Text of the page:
A recent study by Jerash University, in Jordan, has found that olives cultivated at higher elevations yield higher quality oils that those cultivated at lower elevations.
The researchers compared oils produced at 750 feet below sea level, in the Jordan Valley, with those produced at 1,600, 2,230 and 2,580 meters above sea level in Al-Subaihi, Kufaranja and Madaba, respectively.
High elevation olive oil, such as that from the Kufranja area, is of good quality and is characterized by long conservation and storage periods as compared with other oils.
Al-Shdiefat and his team looked at the values of 13 different fatty acids from 12 samples, three of which were provided by each of the four regions. The oils used in the study all came from non-irrigated farms, were harvested in early November and stored in the exact same conditions until the study could be done.
What they found was that oils produced from olives grown at higher elevation tended to have higher ratios of unsaturated to saturated fatty acids, especially oleic acid, which is considered the main and most important acid in olive oil composition.
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“High elevation olive oil, such as that from the Kufranja area, is of good quality and is characterized by long conservation and storage periods as compared with other oils, thus preserving its physical and chemical properties and high nutritional value,” Saleh Al-Shdiefat, a professor in the department of agriculture at Jerash University, wrote in the study.
The only anomaly in the study was that oils from the slightly lower Kufaranja region (2,230 feet) had higher values of unsaturated fatty acids that the Madaba region (2,580 feet).
“Mainly the climatic conditions, especially temperature, light exposure and precipitation, in addition to the cultural practices and post harvest procedures until pressing in the mills [accounted for this anomaly],” Al-Shdiefat told Olive Oil Times.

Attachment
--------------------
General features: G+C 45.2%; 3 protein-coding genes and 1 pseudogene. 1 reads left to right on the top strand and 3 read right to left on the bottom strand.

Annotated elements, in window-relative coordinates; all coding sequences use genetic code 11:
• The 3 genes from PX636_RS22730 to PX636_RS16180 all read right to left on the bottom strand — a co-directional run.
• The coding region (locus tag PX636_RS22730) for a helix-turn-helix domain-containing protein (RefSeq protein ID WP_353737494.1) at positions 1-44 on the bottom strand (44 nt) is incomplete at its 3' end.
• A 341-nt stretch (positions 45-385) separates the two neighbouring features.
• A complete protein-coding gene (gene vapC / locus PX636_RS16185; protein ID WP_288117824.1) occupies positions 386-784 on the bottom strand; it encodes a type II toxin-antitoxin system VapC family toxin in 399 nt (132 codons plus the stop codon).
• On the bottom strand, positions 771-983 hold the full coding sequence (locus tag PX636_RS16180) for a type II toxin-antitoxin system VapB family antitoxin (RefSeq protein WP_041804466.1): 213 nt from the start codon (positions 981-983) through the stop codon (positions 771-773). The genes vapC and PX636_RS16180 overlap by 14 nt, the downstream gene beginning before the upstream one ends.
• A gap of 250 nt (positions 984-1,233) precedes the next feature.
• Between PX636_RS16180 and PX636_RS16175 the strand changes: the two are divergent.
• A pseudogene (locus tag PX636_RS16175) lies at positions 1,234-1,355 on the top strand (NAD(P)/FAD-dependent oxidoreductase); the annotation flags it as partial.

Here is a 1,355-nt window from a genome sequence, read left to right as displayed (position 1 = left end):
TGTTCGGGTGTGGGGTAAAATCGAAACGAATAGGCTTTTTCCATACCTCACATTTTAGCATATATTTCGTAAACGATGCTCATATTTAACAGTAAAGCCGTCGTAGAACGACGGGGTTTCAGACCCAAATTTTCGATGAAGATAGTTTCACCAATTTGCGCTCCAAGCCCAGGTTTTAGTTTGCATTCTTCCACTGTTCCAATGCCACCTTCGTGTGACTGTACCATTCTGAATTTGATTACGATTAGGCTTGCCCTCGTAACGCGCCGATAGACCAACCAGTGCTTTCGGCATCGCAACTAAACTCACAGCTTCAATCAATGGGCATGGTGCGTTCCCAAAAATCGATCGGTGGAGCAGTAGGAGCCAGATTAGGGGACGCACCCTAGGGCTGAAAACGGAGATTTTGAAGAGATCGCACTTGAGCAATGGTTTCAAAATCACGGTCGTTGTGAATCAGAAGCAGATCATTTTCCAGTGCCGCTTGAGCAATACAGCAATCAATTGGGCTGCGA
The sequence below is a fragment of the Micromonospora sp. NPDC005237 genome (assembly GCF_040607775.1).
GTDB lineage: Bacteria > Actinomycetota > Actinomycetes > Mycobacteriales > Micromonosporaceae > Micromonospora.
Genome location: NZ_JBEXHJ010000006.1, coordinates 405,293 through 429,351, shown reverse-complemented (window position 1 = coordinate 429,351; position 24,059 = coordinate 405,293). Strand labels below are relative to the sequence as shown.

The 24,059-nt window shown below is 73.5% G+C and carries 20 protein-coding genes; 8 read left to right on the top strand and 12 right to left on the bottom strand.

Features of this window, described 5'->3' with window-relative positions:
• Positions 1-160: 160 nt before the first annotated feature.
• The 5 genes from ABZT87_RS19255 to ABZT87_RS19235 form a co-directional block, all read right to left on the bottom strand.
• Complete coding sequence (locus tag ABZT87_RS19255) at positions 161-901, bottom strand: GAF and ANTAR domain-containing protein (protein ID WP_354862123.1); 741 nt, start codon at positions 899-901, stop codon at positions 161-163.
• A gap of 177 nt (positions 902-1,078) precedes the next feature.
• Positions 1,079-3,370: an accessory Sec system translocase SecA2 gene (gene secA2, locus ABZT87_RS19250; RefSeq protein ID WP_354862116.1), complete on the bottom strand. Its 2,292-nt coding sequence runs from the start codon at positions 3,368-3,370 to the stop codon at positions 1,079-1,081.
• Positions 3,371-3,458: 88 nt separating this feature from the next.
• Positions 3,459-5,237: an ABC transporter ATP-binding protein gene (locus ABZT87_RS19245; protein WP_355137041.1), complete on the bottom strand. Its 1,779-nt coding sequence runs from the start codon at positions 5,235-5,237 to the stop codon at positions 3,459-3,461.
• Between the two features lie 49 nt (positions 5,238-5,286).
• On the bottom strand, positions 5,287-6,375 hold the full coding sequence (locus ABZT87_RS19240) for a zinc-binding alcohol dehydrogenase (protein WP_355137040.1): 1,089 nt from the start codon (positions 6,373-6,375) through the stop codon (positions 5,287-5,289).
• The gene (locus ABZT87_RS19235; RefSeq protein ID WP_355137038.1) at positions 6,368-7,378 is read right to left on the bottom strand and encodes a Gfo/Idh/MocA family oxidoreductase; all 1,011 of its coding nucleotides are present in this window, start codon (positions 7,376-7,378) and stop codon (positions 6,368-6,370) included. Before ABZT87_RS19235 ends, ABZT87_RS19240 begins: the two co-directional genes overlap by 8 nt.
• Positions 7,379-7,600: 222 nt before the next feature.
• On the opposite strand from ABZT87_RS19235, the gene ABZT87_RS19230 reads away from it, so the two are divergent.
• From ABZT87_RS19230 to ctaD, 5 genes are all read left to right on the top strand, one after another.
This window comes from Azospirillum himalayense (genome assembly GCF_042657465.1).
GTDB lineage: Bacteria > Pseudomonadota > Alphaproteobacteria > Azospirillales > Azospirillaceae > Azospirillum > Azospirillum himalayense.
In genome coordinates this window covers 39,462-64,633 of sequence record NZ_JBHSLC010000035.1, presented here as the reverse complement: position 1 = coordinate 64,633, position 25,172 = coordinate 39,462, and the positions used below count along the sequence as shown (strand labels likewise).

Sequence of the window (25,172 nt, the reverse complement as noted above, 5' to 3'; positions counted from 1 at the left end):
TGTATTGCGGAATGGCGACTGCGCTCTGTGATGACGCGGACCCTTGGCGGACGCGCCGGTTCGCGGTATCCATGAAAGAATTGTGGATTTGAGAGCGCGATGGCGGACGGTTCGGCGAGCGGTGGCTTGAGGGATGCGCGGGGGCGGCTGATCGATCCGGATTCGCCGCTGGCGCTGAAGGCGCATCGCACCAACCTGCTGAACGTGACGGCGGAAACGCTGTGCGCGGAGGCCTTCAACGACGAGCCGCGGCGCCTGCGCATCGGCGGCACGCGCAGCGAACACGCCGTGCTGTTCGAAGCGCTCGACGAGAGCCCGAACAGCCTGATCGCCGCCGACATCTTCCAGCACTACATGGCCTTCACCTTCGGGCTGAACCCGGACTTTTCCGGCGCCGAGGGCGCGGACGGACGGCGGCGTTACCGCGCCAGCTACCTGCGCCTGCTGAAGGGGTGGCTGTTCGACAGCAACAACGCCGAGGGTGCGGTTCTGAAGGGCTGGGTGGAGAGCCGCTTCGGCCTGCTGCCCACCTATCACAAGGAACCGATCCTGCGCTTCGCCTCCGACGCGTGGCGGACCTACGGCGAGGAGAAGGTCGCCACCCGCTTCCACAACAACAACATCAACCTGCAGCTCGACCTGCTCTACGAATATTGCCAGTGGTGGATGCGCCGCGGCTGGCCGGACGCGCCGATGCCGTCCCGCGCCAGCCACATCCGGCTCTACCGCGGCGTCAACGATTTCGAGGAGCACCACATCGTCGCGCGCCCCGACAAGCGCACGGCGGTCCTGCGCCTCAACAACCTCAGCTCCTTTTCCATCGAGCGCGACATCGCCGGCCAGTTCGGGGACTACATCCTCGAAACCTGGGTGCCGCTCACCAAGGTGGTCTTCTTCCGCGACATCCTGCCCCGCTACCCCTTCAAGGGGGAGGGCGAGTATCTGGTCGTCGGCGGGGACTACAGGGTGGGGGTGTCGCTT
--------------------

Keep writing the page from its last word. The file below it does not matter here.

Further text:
In other words, the weather and harvesting practices also have a significant impact in determining olive oil quality, but when the best practices are applied to higher elevation groves and the weather cooperates with growers, the resulting oils are of a higher quality.
Meanwhile, oils produced from olives grown in the Jordan Valley had the lowest ratios of unsaturated to saturated fatty acids, but had the highest levels of linoleic and linolenic fatty acids, which contribute to the flavor of the olives and are preferable in table olives.
“While olive oil produced below sea level, such as in the Jordan Valley area, is the most desirable oil on the table, it has the lowest quality of the four sites, and it is the most vulnerable to oxidation and has low storage ability,” Al-Shdiefat wrote.
Al-Shdiefat said that the findings from his study should be used to determined where future olive groves should be planted and what current groves should be used for, whether it be table olives or the production of olive oils destined for export.
“Taking the output results concerning quality issues into consideration, it is preferable not to plant more olive trees in the Jordan Valley areas,” he said.
Olive cultivation and oil production are the most important agricultural activities in Jordan and provides livelihoods for Jordanian living in rural areas. Roughly 24 percent of Jordan’s arable land is planted with olive trees and the sector has received significant investment both domestically and from abroad over the past decade.
According to the International Olive Council, Jordan produced 24,000 tons of olive oil in the 2018/19 campaign, of which 1,000 tons were exported. The kingdom also produced 30,000 tons of table olives in the campaign, of which 5,000 tons were exported.
“In Jordan, we are looking to improve olive and olive oil quality,” Al-Shdiefat said.
This means finding the best places to plant new olive trees, so that the resulting oils will have the highest possible quality chemical compositions. Based on the results of this study, that means shifting cultivation away from the lower elevations and looking for new places to cultivate olives outside of the west and northeast of the country, where olives have been traditionally grown for millennia.
“This research is the starting point of this issue.” Al-Shdiefat said. “We need to be looking for other elevations more than 1,000 meters [3,280 feet] above sea level that are found in the southern part of Jordan [to see if olives can be grown successfully there].”
The study was published by the Canadian Center of Science and Education.